Supported by organisations including the national body for PET plastic bottle recycling, PETCO, and the African Reclaimers Organisation (ARO), work on the pilot programme, titled “Building an Inclusive Circular Economy: Recycling with reclaimers in Johannesburg”, began in mid-2019. More areas in Joburg are now expected to follow suit on the back of the project’s success.
The relationship-building initiative follows in the wake of reclaimers’ reports that they are often harassed, ignored and misunderstood by residents. It began with a survey of 50 reclaimers participating in the pilot to identify the working standards of the city’s informal recycling collectors – called “reclaimers” for their work to reclaim the value of items which would otherwise end up in landfills.
Before the survey, PETCO donated 100,000 clear plastic recycling collection bags – made from 100% recycled content – to ARO members to distribute to residents in their collection areas. Among the findings, the survey – which formed part of a baseline study – noted that 66% of the reclaimers said that providing households with clear plastic bags for recyclables increased the number of agreements they had with residents to save recyclable materials for them.
Further solidifying the reclaimer-resident relationship was a donation earlier in March this year of 400 recycling wheelie bins by Safripol – a manufacturer of high-density polyethylene and polypropylene plastic – which reclaimers in Bordeaux handed over to residents there.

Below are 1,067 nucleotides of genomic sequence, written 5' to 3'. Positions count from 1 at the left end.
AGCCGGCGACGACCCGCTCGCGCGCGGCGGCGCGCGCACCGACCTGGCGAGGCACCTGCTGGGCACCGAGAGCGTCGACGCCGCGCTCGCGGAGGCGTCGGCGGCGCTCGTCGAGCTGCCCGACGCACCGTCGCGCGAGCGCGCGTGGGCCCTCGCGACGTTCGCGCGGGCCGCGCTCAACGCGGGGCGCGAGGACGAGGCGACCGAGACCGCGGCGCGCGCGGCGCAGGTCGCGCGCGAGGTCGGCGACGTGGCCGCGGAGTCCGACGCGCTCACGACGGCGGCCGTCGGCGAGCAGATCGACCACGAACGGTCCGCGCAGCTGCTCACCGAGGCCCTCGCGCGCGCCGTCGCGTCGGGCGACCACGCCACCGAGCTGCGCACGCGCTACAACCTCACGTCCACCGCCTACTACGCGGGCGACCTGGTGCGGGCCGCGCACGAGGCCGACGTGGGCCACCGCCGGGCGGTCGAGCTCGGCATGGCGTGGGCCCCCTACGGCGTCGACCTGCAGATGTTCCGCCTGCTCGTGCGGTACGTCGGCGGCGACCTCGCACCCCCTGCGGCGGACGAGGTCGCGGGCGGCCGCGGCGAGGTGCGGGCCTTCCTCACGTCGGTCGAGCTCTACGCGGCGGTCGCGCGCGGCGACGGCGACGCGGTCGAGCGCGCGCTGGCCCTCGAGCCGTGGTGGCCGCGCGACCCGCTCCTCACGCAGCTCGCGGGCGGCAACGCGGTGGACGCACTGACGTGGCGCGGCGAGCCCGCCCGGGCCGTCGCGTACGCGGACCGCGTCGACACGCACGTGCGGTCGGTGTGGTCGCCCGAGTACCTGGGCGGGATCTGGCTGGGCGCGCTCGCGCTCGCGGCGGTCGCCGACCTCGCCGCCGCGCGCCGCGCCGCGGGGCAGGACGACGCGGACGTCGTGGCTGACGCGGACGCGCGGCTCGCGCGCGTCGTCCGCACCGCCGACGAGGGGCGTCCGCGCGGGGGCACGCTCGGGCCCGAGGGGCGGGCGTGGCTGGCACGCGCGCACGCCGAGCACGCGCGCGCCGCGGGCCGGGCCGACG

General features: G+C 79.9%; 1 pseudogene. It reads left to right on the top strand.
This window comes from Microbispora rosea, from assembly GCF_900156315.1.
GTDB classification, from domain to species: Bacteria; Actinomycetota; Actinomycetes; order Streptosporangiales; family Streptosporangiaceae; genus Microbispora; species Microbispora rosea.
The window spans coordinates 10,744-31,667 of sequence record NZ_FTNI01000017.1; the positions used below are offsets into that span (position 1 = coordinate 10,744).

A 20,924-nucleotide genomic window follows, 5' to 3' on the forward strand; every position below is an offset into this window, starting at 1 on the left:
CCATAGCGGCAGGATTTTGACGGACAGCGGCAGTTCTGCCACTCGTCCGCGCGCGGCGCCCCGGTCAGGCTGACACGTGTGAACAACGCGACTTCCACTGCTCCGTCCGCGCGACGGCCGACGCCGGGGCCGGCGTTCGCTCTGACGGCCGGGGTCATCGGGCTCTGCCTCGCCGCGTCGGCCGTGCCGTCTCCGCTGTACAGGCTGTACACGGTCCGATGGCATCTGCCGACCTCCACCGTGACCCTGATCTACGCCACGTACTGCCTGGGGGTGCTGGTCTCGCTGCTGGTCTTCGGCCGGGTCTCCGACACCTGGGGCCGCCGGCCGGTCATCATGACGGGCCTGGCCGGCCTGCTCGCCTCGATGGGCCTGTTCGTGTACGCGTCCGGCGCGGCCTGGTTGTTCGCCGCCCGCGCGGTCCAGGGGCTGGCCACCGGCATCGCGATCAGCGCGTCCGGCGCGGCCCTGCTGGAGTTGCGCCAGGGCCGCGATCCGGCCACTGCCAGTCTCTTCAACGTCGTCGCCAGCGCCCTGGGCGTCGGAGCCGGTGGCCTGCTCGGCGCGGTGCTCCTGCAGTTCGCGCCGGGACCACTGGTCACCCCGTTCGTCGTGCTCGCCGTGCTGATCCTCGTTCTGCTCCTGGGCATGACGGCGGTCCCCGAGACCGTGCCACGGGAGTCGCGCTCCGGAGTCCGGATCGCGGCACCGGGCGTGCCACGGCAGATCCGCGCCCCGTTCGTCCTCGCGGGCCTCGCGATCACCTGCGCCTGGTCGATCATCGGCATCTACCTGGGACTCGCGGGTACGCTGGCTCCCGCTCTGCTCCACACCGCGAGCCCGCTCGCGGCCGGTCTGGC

“These reclaimers are entrepreneurs and extremely proud of the work they do,” said Belinda Booker, PETCO’s collections and training project manager. “They are up at 3am and walk long distances to collect recyclables. Not having to scratch through bags of general waste means they can collect more and earn more, with dignity.”
A resident, Angela Schaerer, who has been mobilising members of the Bordeaux South Residents Association, said many fellow residents were not actively separating materials or recycling materials before the partnership with the reclaimers was established.
“Now we have an easy way to do this while supporting industrious people who help our environment,” said Schaerer, adding that information about the programme was shared via WhatsApp, pamphlets and email newsletters and residents were seeing the benefits of a cleaner suburb thanks to the initiative.
“Previously, residents tended to ignore or harass reclaimers. Now people greet reclaimers, separate materials for them, provide refreshments, and take time to learn more about their work and their personal stories.”
Since last year, the ARO has embarked on an awareness and information campaign in support of the recyclables separation programme, with workshops and clean-up activations at schools, universities and community events, ARO organiser Eli Kodisang said.
“Having a personal relationship [with reclaimers] makes residents more willing to separate their materials, as they understand the difference it makes to the daily life of the reclaimer and her or his family,” Kodisang said.
According to David Drew, a board director of PETCO representing brand owners, the pilot programme also meant that the materials collected were “cleaner and, as a result, easier to recycle”.
“Separation in the home is something that everyone can do. This is an organic African solution and deserves our support,” said Drew.
The pilot project is a joint initiative of the African Reclaimers Organisation (ARO), Unilever, and the University of the Witwatersrand, with additional support and sponsorship from PETCO, POLYCO, The Glass Recycling Company, Fibre Circle, Packaging South Africa, Auckland Park Residents Association, and the Brixton Community Forum.